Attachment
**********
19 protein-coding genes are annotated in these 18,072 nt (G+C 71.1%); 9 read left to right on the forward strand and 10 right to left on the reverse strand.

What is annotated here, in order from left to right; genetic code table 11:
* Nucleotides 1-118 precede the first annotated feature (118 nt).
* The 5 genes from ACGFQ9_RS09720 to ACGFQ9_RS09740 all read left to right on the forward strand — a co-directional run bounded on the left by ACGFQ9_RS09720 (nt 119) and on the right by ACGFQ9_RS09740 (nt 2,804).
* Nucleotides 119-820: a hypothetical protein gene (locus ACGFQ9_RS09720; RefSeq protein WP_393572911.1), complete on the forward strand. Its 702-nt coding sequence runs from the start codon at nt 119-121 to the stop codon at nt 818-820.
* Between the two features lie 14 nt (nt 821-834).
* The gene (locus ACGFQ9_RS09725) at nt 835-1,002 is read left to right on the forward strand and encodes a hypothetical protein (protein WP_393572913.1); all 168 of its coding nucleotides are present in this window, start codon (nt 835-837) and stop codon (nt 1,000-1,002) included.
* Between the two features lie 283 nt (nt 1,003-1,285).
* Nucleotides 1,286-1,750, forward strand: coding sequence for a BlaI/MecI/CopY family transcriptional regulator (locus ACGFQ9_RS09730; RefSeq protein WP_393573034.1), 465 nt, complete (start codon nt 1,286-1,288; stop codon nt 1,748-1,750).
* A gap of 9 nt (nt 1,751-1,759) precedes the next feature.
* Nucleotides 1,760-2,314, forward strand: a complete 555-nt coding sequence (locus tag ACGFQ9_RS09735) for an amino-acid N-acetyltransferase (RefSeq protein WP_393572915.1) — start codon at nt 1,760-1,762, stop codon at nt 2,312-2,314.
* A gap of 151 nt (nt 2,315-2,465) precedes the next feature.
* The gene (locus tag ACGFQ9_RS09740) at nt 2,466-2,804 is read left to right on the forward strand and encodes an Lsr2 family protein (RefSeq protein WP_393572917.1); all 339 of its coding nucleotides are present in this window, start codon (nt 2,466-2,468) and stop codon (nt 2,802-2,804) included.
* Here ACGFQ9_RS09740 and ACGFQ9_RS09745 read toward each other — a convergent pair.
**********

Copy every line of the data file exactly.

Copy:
19 protein-coding genes are annotated in these 18,072 nt (G+C 71.1%); 9 read left to right on the forward strand and 10 right to left on the reverse strand.

What is annotated here, in order from left to right; genetic code table 11:
* Nucleotides 1-118 precede the first annotated feature (118 nt).
* The 5 genes from ACGFQ9_RS09720 to ACGFQ9_RS09740 all read left to right on the forward strand — a co-directional run bounded on the left by ACGFQ9_RS09720 (nt 119) and on the right by ACGFQ9_RS09740 (nt 2,804).
* Nucleotides 119-820: a hypothetical protein gene (locus ACGFQ9_RS09720; RefSeq protein WP_393572911.1), complete on the forward strand. Its 702-nt coding sequence runs from the start codon at nt 119-121 to the stop codon at nt 818-820.
* Between the two features lie 14 nt (nt 821-834).
* The gene (locus ACGFQ9_RS09725) at nt 835-1,002 is read left to right on the forward strand and encodes a hypothetical protein (protein WP_393572913.1); all 168 of its coding nucleotides are present in this window, start codon (nt 835-837) and stop codon (nt 1,000-1,002) included.
* Between the two features lie 283 nt (nt 1,003-1,285).
* Nucleotides 1,286-1,750, forward strand: coding sequence for a BlaI/MecI/CopY family transcriptional regulator (locus ACGFQ9_RS09730; RefSeq protein WP_393573034.1), 465 nt, complete (start codon nt 1,286-1,288; stop codon nt 1,748-1,750).
* A gap of 9 nt (nt 1,751-1,759) precedes the next feature.
* Nucleotides 1,760-2,314, forward strand: a complete 555-nt coding sequence (locus tag ACGFQ9_RS09735) for an amino-acid N-acetyltransferase (RefSeq protein WP_393572915.1) — start codon at nt 1,760-1,762, stop codon at nt 2,312-2,314.
* A gap of 151 nt (nt 2,315-2,465) precedes the next feature.
* The gene (locus tag ACGFQ9_RS09740) at nt 2,466-2,804 is read left to right on the forward strand and encodes an Lsr2 family protein (RefSeq protein WP_393572917.1); all 339 of its coding nucleotides are present in this window, start codon (nt 2,466-2,468) and stop codon (nt 2,802-2,804) included.
* Here ACGFQ9_RS09740 and ACGFQ9_RS09745 read toward each other — a convergent pair.